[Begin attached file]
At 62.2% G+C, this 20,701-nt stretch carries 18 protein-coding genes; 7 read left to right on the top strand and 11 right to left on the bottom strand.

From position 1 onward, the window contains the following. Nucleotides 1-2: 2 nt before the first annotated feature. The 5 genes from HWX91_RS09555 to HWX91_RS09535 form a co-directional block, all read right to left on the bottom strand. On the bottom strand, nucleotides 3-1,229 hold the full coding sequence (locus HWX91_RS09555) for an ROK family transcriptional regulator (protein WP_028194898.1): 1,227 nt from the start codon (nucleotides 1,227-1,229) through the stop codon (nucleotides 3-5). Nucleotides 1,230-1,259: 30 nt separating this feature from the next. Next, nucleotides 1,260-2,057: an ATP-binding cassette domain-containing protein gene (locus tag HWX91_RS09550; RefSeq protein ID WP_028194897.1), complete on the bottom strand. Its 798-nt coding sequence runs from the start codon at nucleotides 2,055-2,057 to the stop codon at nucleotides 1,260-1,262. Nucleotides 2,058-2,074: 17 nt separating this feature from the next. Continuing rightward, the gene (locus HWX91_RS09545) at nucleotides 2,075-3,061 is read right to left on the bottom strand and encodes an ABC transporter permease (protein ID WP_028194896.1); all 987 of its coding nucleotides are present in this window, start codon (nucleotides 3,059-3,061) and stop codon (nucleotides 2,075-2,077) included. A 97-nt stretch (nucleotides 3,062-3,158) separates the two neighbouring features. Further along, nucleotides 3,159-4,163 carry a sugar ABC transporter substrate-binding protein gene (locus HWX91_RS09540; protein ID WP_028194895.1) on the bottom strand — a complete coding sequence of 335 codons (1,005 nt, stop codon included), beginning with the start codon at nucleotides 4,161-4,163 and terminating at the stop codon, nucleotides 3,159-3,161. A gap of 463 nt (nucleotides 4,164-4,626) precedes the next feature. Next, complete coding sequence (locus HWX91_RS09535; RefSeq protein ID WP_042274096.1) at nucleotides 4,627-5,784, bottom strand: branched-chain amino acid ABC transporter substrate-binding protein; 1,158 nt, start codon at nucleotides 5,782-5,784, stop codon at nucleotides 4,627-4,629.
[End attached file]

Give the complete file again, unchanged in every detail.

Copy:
At 62.2% G+C, this 20,701-nt stretch carries 18 protein-coding genes; 7 read left to right on the top strand and 11 right to left on the bottom strand.

From position 1 onward, the window contains the following. Nucleotides 1-2: 2 nt before the first annotated feature. The 5 genes from HWX91_RS09555 to HWX91_RS09535 form a co-directional block, all read right to left on the bottom strand. On the bottom strand, nucleotides 3-1,229 hold the full coding sequence (locus HWX91_RS09555) for an ROK family transcriptional regulator (protein WP_028194898.1): 1,227 nt from the start codon (nucleotides 1,227-1,229) through the stop codon (nucleotides 3-5). Nucleotides 1,230-1,259: 30 nt separating this feature from the next. Next, nucleotides 1,260-2,057: an ATP-binding cassette domain-containing protein gene (locus tag HWX91_RS09550; RefSeq protein ID WP_028194897.1), complete on the bottom strand. Its 798-nt coding sequence runs from the start codon at nucleotides 2,055-2,057 to the stop codon at nucleotides 1,260-1,262. Nucleotides 2,058-2,074: 17 nt separating this feature from the next. Continuing rightward, the gene (locus HWX91_RS09545) at nucleotides 2,075-3,061 is read right to left on the bottom strand and encodes an ABC transporter permease (protein ID WP_028194896.1); all 987 of its coding nucleotides are present in this window, start codon (nucleotides 3,059-3,061) and stop codon (nucleotides 2,075-2,077) included. A 97-nt stretch (nucleotides 3,062-3,158) separates the two neighbouring features. Further along, nucleotides 3,159-4,163 carry a sugar ABC transporter substrate-binding protein gene (locus HWX91_RS09540; protein ID WP_028194895.1) on the bottom strand — a complete coding sequence of 335 codons (1,005 nt, stop codon included), beginning with the start codon at nucleotides 4,161-4,163 and terminating at the stop codon, nucleotides 3,159-3,161. A gap of 463 nt (nucleotides 4,164-4,626) precedes the next feature. Next, complete coding sequence (locus HWX91_RS09535; RefSeq protein ID WP_042274096.1) at nucleotides 4,627-5,784, bottom strand: branched-chain amino acid ABC transporter substrate-binding protein; 1,158 nt, start codon at nucleotides 5,782-5,784, stop codon at nucleotides 4,627-4,629.